The mirror collar can be formed by two joined conic mirror surfaces orientated in opposite directions. In this case the concentrated solar radiation coming to the non-active area can be reflected to the left and the right active area next to the mirror collar. The two conic surfaces can have different taper angle. The taper angle indicates the slope of the mirror surface referring to the absorber axis.
In the following section the invention and examples of the possible invention design are explained by using figures. The description of special design examples does not limit the protection of other design possibilities of this invention.
The figures shows:
FIG. 1 a perspective representation of a parabolic trough collector
FIG. 2 a representation of detail II of FIG. 1 to describe the construction of a mirror collar that covers the non-active area of the absorber tubes
FIG. 3 a mirror collar design that covers halve non active area
FIG. 4 a mirror collar design formed by two joined conic mirror surfaces
FIG. 5, 6 different situations because of different sun incident angles to the mirror and 7 collar of FIG. 4
DETAILED DESCRIPTION OF THE INVENTION
FIG. 8 a drawing to indicate distance an angle names
A parabolic trough collector (10) with a parabolic reflector (11) is represented in FIG. 1. El parabolic reflector (11) is installed on a reflector support (12). Along the focus line of the parabolic reflector (11) the receiver formed by single absorber tubes (13) is installed on absorber supports (14) that are fixed with the reflector structure. The reflector (11), the reflector support (12), the single absorber tubes (13) and the absorber supports (14) form a fixed unit that can be turned around the collector tracking axis in order to follow the sun S. The parallel incident radiation coming from the sun S is focused by the parabolic reflector (11) onto the absorber tubes (13). The heat transfer fluid, for example thermal oil or water, flows through the absorber tubes (13) and is heated up. In the collector outlet another collector can be connected in order to go ahead with the heating or the heat transfer fluid can be pumped to a power block in order to produce electrical energy or to use process heat.
FIG. 2 shows the absorber tube surrounded by the glass tube (15). The glass tubes have the function to minimize heat losses due to convection o heat radiation. The space between absorber tube (13) and glass tube (15) is evacuated. Because of static reasons the receiver consists on single absorber tubes (13) that are welded together in one line and in the welding area (16) metal supports (14) are installed that hold the absorber tubes (13) in the focus line of the parabolic trough collector. The welding area (16) is not surrounded by a glass tube (15). In operation conditions, the irradiated absorber tubes (13) become hot and expand more than the colder glass tubes (15). Therefore, flexible unions (17) are foreseen between absorber tube (13) and glass tube (15). Normally, flexible metal bellows are used to compensate the different expansions of the absorber tubes (13) and the glass tubes (15).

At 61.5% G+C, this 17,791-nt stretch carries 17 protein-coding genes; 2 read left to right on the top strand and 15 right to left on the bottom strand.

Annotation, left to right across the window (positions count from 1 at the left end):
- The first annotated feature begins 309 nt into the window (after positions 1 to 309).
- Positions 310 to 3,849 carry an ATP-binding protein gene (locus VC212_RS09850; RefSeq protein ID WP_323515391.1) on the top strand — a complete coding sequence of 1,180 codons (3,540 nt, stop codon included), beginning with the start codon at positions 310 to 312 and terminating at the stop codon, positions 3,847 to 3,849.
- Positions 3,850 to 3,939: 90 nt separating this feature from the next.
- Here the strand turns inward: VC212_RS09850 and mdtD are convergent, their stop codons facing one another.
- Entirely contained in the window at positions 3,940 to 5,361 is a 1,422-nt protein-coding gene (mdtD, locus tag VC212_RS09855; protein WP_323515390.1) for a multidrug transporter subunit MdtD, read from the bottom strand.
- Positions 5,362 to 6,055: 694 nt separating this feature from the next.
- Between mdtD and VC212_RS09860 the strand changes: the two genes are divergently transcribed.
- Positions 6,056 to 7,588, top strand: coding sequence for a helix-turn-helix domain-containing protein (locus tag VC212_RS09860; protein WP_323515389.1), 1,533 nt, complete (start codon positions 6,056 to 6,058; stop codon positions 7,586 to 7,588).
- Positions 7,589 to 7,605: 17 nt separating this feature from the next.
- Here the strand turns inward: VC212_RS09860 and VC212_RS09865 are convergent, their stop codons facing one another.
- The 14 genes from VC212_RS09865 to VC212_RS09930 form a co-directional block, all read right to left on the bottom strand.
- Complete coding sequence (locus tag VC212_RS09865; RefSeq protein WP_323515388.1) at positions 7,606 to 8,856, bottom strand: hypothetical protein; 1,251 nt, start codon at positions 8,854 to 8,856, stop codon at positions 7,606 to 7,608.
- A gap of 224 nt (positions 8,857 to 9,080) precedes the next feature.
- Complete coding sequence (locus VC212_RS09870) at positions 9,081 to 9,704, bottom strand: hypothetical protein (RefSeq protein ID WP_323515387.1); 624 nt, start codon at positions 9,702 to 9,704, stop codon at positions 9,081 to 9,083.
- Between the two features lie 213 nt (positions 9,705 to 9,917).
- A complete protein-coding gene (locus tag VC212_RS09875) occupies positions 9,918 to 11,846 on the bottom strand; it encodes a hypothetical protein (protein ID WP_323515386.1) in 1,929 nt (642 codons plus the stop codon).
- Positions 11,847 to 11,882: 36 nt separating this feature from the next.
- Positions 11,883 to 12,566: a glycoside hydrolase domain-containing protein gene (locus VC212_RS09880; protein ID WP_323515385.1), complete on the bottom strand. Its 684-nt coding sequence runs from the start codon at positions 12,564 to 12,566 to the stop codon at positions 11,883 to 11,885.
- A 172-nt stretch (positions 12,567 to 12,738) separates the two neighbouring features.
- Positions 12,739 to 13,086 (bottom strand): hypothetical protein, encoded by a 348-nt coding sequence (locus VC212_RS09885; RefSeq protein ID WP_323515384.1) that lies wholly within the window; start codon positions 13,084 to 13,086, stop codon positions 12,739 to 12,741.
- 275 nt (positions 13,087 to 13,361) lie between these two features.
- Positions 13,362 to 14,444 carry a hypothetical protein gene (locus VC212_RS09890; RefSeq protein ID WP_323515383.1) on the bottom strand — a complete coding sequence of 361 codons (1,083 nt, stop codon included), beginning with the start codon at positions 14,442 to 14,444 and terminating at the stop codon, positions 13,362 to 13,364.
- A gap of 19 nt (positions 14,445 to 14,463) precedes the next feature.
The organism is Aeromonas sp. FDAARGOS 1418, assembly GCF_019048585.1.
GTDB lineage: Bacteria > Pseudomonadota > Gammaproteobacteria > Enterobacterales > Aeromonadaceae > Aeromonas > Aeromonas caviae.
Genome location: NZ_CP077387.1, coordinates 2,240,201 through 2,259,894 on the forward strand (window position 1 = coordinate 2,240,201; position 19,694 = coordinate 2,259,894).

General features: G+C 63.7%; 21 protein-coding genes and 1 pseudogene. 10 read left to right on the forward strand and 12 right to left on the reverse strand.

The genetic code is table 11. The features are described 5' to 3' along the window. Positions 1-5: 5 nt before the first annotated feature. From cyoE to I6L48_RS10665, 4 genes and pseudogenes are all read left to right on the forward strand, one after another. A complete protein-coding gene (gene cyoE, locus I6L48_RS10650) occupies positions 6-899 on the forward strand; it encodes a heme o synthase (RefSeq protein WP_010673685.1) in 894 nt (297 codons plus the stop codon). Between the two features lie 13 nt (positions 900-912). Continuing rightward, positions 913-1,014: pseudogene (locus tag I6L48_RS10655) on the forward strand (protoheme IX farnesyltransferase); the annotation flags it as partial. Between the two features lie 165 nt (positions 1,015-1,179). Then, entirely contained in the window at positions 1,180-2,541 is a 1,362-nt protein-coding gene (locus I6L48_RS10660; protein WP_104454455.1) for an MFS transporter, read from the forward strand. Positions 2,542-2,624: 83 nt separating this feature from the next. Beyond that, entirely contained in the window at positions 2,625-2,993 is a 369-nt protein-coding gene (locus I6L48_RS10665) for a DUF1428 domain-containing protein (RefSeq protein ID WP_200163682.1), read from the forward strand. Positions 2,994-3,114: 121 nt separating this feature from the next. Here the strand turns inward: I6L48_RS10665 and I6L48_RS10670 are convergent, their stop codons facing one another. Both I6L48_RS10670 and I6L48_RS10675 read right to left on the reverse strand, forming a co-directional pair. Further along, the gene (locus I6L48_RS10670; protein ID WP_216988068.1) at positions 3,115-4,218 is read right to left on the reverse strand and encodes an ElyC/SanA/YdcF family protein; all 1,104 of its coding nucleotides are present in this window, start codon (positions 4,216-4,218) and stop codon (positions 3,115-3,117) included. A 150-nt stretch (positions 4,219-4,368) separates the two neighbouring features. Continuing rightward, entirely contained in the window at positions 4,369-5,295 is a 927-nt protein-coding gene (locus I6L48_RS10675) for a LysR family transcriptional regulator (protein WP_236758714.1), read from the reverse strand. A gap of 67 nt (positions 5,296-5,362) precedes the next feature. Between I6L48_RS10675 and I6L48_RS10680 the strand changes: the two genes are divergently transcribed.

As invented, the area between two glass tubes (15) is covered by a mirror collar (20), which has in this example a 360° covering cone form. The mirror surface is on the outer side. One cone end (20 a) has a wider diameter and the other cone end (20 b) a smaller diameter. The diameter of the cone end (20 b) is identical with the diameter of the glass tube (15).
The mirror collar (20) covers by this way a part of the area between two glass tubes (15). In the presented example a bellow (17) is situated inside the space formed by the mirror collar (20). A second (not represented) mirror collar can be installed next to the first mirror collar (20) so that both bellows are surrounded by mirror collars. In this case both wide cone ends (20 a) are stuck together.
The mirror collars reflect the concentrated solar radiation SR due to the conical mirror surface onto the limiting absorber tubes (13). It can be seen that the sun radiation SR coming to the non-active area where the bellows (17) are installed is reflected by the mirror collar (20) to the active absorber tube area by passing through the glass tube (15). By this way more thermal energy is absorbed and the efficiency of the parabolic trough collector becomes higher.
FIG. 3 shows a design example where the mirror collar (21) only covers the halve tube circumference. The other upper halve is covered by an aluminum shield (22). The mirror collar reflects the concentrated solar radiation SR due to the conical mirror surface (23) onto the limiting absorber tubes (13) by passing through the glass tube (15). In FIG. 3 the absorber tube support (14) that fixes the absorber tube is represented.